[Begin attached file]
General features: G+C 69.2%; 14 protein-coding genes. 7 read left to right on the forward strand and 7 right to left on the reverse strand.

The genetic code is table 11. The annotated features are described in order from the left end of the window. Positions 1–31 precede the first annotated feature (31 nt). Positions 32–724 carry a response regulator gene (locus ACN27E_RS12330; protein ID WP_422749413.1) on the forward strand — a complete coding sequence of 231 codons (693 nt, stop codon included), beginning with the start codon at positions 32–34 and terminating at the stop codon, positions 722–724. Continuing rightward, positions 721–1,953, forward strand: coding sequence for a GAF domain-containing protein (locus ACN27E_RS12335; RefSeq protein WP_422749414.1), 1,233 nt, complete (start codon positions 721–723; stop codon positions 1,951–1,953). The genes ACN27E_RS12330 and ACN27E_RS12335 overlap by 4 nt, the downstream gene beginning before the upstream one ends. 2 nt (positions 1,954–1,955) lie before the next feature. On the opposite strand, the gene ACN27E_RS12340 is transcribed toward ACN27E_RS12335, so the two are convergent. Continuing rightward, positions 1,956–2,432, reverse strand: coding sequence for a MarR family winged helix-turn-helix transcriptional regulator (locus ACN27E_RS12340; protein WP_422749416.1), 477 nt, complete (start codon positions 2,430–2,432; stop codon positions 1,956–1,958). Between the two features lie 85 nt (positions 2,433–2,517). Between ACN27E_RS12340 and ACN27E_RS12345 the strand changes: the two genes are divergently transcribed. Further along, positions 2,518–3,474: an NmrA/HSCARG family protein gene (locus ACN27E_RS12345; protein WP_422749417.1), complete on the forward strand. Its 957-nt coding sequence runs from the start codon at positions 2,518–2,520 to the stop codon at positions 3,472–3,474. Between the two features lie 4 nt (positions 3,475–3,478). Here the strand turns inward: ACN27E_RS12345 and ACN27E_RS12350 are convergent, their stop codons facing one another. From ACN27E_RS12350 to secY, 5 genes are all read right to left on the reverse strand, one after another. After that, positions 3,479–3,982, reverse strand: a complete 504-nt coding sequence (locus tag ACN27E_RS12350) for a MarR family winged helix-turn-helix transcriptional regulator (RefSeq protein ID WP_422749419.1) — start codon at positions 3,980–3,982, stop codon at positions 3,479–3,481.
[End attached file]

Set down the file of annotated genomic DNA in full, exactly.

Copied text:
General features: G+C 69.2%; 14 protein-coding genes. 7 read left to right on the forward strand and 7 right to left on the reverse strand.

The genetic code is table 11. The annotated features are described in order from the left end of the window. Positions 1–31 precede the first annotated feature (31 nt). Positions 32–724 carry a response regulator gene (locus ACN27E_RS12330; protein ID WP_422749413.1) on the forward strand — a complete coding sequence of 231 codons (693 nt, stop codon included), beginning with the start codon at positions 32–34 and terminating at the stop codon, positions 722–724. Continuing rightward, positions 721–1,953, forward strand: coding sequence for a GAF domain-containing protein (locus ACN27E_RS12335; RefSeq protein WP_422749414.1), 1,233 nt, complete (start codon positions 721–723; stop codon positions 1,951–1,953). The genes ACN27E_RS12330 and ACN27E_RS12335 overlap by 4 nt, the downstream gene beginning before the upstream one ends. 2 nt (positions 1,954–1,955) lie before the next feature. On the opposite strand, the gene ACN27E_RS12340 is transcribed toward ACN27E_RS12335, so the two are convergent. Continuing rightward, positions 1,956–2,432, reverse strand: coding sequence for a MarR family winged helix-turn-helix transcriptional regulator (locus ACN27E_RS12340; protein WP_422749416.1), 477 nt, complete (start codon positions 2,430–2,432; stop codon positions 1,956–1,958). Between the two features lie 85 nt (positions 2,433–2,517). Between ACN27E_RS12340 and ACN27E_RS12345 the strand changes: the two genes are divergently transcribed. Further along, positions 2,518–3,474: an NmrA/HSCARG family protein gene (locus ACN27E_RS12345; protein WP_422749417.1), complete on the forward strand. Its 957-nt coding sequence runs from the start codon at positions 2,518–2,520 to the stop codon at positions 3,472–3,474. Between the two features lie 4 nt (positions 3,475–3,478). Here the strand turns inward: ACN27E_RS12345 and ACN27E_RS12350 are convergent, their stop codons facing one another. From ACN27E_RS12350 to secY, 5 genes are all read right to left on the reverse strand, one after another. After that, positions 3,479–3,982, reverse strand: a complete 504-nt coding sequence (locus tag ACN27E_RS12350) for a MarR family winged helix-turn-helix transcriptional regulator (RefSeq protein ID WP_422749419.1) — start codon at positions 3,980–3,982, stop codon at positions 3,479–3,481.